Jamaicans might wish to take note that Haiti, on the verge of implosion and feeling abandoned by the international community, has turned to vigilantism, killing an estimated 160 gang members in under a month, according to press reports.
The Caribbean Media Corporation quoted a local human rights group, Centre for Human Rights Analysis and Research (CARDH), as saying that violence by armed gangs in Haiti has declined significantly, following the emergence of a vigilante group known as Bwa Kale in April.
Bwa Kale, which literally means "shave off or peel off tree bark", is mobilising citizens in the capital Port-au-Prince to bring sharpened wooden sticks, stones, machetes, and any other makeshift weapons to hunt down the bandits. The group dramatically announced itself by lynching and setting fire to more than a dozen suspected gang members.
CARDH reported that the activities of Bwa Kale had resulted in no kidnappings taking place from April 24 to May 24, and only 43 gang-linked slayings during the same period. On the other hand, Bwa Kale took out 146 gang members between April 1 and April 23.
Most properly run societies abhor vigilante justice or mob violence as dangerous, because victims usually have no recourse to fair trials and could lose their lives even if innocent. We in this space have cautioned against the practice of citizens beating praedial larcenists or pickpockets for that very reason.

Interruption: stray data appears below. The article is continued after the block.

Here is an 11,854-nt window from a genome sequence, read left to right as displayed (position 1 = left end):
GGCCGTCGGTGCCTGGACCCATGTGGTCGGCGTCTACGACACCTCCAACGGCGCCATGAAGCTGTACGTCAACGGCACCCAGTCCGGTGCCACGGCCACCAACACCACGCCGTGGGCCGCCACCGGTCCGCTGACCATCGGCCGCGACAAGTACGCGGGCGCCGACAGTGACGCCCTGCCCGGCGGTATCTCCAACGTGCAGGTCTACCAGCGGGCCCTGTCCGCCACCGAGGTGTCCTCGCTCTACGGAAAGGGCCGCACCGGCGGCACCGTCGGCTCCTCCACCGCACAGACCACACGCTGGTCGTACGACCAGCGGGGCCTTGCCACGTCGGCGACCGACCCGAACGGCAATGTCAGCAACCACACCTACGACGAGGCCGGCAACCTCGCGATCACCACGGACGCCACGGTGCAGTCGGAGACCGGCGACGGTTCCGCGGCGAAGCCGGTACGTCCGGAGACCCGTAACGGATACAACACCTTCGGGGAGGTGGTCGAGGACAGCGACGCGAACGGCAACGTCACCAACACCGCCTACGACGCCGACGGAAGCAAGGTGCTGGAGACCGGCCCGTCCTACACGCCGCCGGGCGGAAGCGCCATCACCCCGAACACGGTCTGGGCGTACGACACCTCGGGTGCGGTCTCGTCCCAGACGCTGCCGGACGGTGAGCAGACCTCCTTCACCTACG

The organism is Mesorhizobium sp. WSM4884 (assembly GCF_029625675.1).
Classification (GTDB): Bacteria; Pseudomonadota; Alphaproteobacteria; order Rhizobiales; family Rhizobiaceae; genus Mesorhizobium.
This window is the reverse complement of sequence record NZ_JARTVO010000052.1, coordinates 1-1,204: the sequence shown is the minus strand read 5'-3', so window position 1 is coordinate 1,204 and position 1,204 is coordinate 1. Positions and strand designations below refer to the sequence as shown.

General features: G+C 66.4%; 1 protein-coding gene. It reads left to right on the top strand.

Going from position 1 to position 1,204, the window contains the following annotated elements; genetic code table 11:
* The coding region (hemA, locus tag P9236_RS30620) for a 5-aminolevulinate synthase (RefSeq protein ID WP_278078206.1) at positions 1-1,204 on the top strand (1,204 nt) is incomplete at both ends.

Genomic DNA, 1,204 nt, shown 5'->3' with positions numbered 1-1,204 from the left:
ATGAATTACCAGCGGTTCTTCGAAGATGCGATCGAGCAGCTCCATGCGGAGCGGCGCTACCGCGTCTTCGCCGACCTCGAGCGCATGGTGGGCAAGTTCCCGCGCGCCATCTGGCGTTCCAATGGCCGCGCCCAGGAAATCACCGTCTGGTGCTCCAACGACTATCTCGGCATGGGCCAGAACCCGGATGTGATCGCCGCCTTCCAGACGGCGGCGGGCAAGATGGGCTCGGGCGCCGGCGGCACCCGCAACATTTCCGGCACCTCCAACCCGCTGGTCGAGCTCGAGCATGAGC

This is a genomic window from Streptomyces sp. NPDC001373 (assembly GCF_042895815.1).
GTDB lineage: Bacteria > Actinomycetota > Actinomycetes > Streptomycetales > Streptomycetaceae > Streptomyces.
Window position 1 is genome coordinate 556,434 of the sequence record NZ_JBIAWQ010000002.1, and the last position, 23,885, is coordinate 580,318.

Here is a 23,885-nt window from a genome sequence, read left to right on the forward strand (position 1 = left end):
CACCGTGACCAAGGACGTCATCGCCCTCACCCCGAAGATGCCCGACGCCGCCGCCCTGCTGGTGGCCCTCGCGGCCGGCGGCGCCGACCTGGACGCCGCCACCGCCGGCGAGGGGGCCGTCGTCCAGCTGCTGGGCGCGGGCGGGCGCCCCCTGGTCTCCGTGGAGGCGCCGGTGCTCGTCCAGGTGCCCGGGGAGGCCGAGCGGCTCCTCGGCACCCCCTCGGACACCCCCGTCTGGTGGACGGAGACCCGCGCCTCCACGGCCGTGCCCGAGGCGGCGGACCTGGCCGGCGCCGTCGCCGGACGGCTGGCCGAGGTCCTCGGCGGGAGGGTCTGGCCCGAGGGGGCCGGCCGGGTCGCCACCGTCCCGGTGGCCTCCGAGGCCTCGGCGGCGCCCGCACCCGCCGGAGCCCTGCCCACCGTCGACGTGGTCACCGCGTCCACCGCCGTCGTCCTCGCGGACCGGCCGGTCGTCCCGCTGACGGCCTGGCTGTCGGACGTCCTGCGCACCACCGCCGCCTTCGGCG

The dilemma in Haiti is that telling citizens not to murder gang members, who can be quite brutal, is easier said than done. About 60 per cent of Haiti is estimated to be ruled by gangs who rape, maim, and kill at will.
"Without making a value judgement, the Bwa Kale movement has, in just one month, produced convincing, visible results; fear has changed sides. Both kidnappings and gang-related killings have fallen drastically," CARDH commented in its report.
Another problem that Haiti will have to deal with long after normality is restored — whenever that is — will be the fact that the vigilante groups are said to be made up of mostly young people, including some children who likely emerged from the extreme cruelty inflicted by gangs; the ineffectiveness of the Government, police and army; and the lack of international action.
In Haiti, hope is an almost non-existent commodity as there are no easy solutions on the horizon. It is clear to us that, on its own, Haiti cannot emerge from this worsening crisis.
At the same time, the international community does not appear to have the stomach to take on this protracted problem.
Earlier this month, the United Nations described Haiti as a "tragic situation" and again appealed to the international community to do more to help the French-speaking Caribbean country overcome its present political and socio-economic conditions.
The UN said that Haiti faces dramatic humanitarian needs, a political system that is paralysed, and levels of violence by gangs "that are absolutely appalling". The UN Integrated Office in Haiti reported that, overall, the number of victims of killings, injuries, and kidnappings increased by 28 per cent in the first quarter of the year, with a total of 1,634 cases reported.
Jamaicans should be asking themselves whether our untamed gang violence could lead to Haiti-type vigilantism here.